In law, codification is the process of collecting and restating the law of a jurisdiction. They are listed, usually by subject, forming a legal code (a codex or book of law). Codification is the defining feature of civil law jurisdictions.
Ancient Sumer's Code of Ur-Nammu was compiled c. 2100-2050 BC. It is the earliest known surviving civil code. Three centuries later, the Babylonian king Hammurabi enacted the set of laws named after him.
Religious laws such as the Torah were codified. Important codifications were developed in the ancient Roman Empire, with the compilations of the Lex Duodecim Tabularum. Much later the Corpus Iuris Civilis was assembled. These codified laws were the exceptions rather than the rule. During much of ancient history the Roman laws were left mostly uncodified.
The first permanent system of codified laws could be found in China. This was with the compilation of the Tang Code in AD 624. This formed the basis of the Chinese criminal code. This was then replaced by the Great Qing Legal Code. This code was in turn abolished in 1912 following the Xinhai Revolution and the establishment of the Republic of China. The new laws of the Republic of China were inspired by the German codified work, the Bürgerliches Gesetzbuch. A very influential example in Europe was the French Napoleonic code of 1804.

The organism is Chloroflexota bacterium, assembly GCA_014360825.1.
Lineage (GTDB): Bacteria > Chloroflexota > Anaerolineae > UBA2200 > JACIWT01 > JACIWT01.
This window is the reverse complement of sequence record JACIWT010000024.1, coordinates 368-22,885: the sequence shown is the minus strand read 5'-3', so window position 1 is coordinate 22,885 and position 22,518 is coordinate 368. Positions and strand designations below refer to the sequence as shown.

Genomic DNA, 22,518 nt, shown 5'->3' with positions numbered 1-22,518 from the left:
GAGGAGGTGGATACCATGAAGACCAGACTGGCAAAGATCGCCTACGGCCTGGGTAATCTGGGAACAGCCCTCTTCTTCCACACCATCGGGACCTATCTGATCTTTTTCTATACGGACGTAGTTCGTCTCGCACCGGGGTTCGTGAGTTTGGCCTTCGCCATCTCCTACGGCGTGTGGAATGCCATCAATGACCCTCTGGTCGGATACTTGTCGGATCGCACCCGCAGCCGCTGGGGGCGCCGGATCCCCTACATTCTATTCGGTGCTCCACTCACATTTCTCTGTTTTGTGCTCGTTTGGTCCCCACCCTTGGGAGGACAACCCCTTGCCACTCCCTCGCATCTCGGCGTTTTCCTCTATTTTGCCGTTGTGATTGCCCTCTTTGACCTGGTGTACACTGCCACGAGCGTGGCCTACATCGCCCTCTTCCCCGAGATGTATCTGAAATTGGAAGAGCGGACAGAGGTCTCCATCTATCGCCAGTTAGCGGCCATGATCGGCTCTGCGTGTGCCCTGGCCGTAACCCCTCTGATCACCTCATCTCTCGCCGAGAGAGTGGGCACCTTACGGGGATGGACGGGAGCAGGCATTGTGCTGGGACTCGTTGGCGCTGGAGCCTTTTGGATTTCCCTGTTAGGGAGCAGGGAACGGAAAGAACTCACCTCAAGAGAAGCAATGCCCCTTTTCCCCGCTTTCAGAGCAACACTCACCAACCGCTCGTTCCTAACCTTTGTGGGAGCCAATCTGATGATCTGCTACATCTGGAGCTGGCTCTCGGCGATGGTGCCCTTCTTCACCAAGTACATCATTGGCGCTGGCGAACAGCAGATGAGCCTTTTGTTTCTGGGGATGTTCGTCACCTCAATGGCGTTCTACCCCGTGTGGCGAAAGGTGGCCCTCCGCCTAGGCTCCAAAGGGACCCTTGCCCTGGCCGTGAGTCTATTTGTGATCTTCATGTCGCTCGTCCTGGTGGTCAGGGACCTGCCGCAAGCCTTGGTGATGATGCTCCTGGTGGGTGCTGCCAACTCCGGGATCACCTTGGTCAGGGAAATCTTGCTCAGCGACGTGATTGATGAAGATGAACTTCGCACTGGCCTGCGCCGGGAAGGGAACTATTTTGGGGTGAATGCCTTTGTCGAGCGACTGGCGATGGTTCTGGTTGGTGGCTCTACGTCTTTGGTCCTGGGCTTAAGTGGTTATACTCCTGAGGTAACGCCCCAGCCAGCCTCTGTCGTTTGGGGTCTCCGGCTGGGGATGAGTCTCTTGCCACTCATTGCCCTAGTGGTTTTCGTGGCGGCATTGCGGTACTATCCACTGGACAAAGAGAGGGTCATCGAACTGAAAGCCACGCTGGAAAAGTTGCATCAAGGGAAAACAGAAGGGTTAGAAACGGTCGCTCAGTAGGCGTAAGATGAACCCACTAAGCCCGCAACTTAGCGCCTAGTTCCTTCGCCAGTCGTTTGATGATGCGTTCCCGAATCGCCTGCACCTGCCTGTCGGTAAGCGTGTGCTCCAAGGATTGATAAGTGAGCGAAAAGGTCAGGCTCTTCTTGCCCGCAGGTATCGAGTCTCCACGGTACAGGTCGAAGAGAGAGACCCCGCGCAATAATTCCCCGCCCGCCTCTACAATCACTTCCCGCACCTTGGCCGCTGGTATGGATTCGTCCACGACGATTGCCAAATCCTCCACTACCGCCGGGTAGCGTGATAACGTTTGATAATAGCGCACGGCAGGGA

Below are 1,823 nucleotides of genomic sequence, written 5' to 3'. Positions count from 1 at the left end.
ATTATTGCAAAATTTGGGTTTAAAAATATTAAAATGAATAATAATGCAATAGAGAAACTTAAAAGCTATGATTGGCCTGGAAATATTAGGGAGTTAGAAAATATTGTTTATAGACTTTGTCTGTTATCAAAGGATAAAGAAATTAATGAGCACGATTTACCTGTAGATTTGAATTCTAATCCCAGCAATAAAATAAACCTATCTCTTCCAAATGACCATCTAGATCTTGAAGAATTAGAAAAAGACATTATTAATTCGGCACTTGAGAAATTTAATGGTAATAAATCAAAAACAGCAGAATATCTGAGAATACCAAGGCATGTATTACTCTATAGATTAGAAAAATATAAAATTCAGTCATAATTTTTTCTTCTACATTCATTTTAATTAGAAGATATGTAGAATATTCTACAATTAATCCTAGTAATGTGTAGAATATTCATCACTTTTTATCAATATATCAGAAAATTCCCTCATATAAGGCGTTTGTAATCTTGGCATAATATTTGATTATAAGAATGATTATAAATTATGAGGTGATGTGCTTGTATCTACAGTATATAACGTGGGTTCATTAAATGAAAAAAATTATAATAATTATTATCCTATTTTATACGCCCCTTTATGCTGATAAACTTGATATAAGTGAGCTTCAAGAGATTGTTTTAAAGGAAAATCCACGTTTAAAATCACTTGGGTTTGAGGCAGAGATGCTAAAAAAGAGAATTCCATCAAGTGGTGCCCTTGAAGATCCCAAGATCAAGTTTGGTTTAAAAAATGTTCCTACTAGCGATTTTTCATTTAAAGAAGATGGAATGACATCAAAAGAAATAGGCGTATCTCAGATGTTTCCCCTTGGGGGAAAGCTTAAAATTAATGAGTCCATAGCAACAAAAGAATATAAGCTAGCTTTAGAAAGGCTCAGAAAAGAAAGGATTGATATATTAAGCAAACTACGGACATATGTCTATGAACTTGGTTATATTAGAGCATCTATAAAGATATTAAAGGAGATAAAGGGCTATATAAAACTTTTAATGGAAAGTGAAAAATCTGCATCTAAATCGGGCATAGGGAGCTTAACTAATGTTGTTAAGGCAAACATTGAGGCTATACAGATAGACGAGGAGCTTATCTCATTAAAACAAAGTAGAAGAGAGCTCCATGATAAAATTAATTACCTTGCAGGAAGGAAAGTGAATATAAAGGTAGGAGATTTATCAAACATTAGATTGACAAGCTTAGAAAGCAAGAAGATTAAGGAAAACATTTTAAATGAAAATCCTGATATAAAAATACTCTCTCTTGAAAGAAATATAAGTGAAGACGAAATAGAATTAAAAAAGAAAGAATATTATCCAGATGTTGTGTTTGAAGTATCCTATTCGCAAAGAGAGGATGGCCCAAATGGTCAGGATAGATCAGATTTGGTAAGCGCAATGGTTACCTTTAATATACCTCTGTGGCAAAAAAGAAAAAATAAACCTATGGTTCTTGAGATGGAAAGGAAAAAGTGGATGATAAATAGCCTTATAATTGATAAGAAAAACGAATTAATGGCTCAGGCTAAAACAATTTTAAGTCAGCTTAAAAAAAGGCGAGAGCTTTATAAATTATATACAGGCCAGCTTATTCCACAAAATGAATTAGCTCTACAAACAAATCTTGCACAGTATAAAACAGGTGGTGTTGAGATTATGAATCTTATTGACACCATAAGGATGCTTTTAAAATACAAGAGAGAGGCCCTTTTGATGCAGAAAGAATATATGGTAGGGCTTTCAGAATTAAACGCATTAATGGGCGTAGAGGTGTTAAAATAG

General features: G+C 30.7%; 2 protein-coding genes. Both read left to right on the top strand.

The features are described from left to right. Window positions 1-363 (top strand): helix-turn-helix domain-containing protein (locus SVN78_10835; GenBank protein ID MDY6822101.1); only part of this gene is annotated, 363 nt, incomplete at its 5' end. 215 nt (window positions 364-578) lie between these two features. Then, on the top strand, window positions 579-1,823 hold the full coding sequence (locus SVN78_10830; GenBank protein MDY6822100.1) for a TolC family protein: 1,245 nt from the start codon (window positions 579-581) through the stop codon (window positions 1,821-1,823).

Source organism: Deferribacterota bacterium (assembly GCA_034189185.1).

Another early system of laws is Hindu law framed by Manu and called as Manu Smriti. They date back to the 2nd century BC. The use of civil codes in Islamic Sharia law began with the Ottoman Empire in the 16th century AD.